DRTCC Blog

OPINION: Classic Tales For Modern Times

Friday, February 01, 2013

I’ve heard it many times in my life and I’m sure you have too. Previous generations are great at reciting their contempt when a new version of a song is heard on the radio or a masterpiece of cinema or performing art is updated with modern storylines.

Disappointment from patrons has been voiced towards performances at DRTCC of adaptations of musicals and stories. While general audiences related, traditionalists disapproved of the modernised and pop culture filled reimagining of Gilbert & Sullivan’s The Mikado.

Mozart fans ensured their historical knowledge was known in opposition to the story of Lorenzo du Ponte depicted in Mozart and ME by local favourite Damian Whiteley.

And a few frowned upon the sexual innuendos and contemporary comical routines when Dubbo Theatre Company presented The Venetian Twins in 2011. (When word travelled – ticket sales sky-rocketed!)

While strong opinions are expected, particularly when re-working well known stories, fresh audiences and first-time attendees are often attracted to modern day examples. However there are far more exceptional examples than there are failures.

There have been countless instances through history of updating and improving, of borrowing and plagiarising. Andrew Lloyd Webber, Quentin Tarantino, Michael Bublé and Tim Burton have all made illustrious careers from providing their own angle on already well known and popular artistic creations.

A glaringly prime example is that of the stories of William Shakespeare. They have been studied, updated and modernised since they were penned they are possibly amongst the most performed plays of all time. Yet with every re-telling the original text becomes further and further removed, instead focusing the plotlines and imagery through modern angles to appeal to contemporary audiences.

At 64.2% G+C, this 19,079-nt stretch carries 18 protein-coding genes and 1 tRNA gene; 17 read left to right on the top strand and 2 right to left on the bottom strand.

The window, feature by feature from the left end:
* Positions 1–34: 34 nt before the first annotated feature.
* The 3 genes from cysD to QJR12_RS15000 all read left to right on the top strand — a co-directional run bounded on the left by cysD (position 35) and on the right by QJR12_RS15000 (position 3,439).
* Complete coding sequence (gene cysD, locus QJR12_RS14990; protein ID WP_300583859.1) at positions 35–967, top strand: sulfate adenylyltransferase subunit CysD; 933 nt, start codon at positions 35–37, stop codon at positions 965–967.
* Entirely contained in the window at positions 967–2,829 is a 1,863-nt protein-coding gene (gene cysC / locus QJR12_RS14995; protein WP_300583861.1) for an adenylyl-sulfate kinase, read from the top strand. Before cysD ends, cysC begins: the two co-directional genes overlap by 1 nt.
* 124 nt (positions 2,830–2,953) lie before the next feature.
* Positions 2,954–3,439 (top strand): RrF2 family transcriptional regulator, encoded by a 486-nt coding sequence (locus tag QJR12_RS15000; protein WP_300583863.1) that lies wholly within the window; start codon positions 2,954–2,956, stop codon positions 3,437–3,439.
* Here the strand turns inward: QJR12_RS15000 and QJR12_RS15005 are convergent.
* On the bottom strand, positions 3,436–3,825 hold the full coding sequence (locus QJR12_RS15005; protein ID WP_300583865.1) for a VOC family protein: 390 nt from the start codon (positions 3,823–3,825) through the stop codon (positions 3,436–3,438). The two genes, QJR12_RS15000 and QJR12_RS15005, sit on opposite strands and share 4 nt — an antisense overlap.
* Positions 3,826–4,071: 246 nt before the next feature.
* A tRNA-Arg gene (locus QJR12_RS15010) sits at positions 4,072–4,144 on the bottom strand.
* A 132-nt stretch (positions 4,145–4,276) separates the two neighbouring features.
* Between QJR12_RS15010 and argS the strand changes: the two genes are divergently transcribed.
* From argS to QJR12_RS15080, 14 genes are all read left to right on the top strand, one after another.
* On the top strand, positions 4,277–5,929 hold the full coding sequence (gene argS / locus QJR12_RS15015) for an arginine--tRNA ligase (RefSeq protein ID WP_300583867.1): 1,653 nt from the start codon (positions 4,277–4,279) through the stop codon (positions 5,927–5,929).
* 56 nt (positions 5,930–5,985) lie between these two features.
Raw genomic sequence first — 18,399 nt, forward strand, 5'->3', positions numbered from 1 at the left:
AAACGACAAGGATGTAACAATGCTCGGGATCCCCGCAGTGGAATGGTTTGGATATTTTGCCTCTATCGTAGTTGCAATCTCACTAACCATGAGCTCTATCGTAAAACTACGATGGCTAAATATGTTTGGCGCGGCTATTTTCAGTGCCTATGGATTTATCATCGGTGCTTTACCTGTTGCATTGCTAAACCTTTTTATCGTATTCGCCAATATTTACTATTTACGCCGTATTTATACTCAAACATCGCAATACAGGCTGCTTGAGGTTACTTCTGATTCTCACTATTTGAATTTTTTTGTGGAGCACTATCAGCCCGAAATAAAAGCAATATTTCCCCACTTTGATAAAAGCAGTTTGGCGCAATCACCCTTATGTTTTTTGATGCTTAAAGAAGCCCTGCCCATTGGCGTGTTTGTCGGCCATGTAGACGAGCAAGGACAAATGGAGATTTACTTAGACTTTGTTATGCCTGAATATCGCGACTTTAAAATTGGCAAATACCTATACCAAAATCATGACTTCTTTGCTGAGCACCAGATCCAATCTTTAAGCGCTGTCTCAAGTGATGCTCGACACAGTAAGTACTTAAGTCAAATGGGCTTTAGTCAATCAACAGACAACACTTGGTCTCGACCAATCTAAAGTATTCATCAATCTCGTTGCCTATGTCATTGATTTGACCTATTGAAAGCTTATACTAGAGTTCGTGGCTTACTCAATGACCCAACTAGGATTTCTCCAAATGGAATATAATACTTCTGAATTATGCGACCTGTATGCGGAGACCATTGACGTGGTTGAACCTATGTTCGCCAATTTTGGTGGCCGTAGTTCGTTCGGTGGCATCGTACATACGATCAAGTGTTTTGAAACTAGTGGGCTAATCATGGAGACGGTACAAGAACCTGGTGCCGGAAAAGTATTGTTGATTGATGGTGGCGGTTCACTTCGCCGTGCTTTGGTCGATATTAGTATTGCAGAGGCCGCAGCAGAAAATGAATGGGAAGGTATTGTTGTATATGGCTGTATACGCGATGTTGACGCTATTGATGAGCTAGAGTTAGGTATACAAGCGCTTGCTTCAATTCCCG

Riverside Productions’ 2010 theatre performance of Shakespeare’s R&J took many attendees by surprise. While the synopsis promised an “inventive re-imagining of a classic”, the injection of an all male cast in a modern college setting provided an angle rarely previously considered.

This is where art plays its most important role. Every civilisation has made attempts to improve on the successes of the previous. Culture always builds on the past.

During my father’s well documented maiden voyage to the popular opera Don Giovanni, it had occurred to me the storyline might be quite hard to follow given the only word of Italian either of us understands is “Ferrari”.

However, to appeal to modern and even beginner audiences the dialogue and song words had been changed to English. This in itself is no easy task, “...a time-honoured practice” says The New York Times critic Anthony Tommasini.

“A translation of an opera libretto must fit exactly the rhythm, bounce and flow of the existing melodic lines, which the composer matched to the words of the original language. Libretto translators are forced to play fast and loose with the meaning of the original text to render an equivalent in performable English.”

While the general story rarely deviates from its traditional course, straying from the meaning of the original lines are necessary to “mimic” the original text so it fits more perfectly with the melodies.

I agree it is a worthwhile cause to provide modern adaptations or versions of classic stories, however my mind often wonders what translators of 2113 will be translating. Will they bother with Mozart’s original 1787 story or will they prefer to revise the 2012 translation, deviating further again from the original text?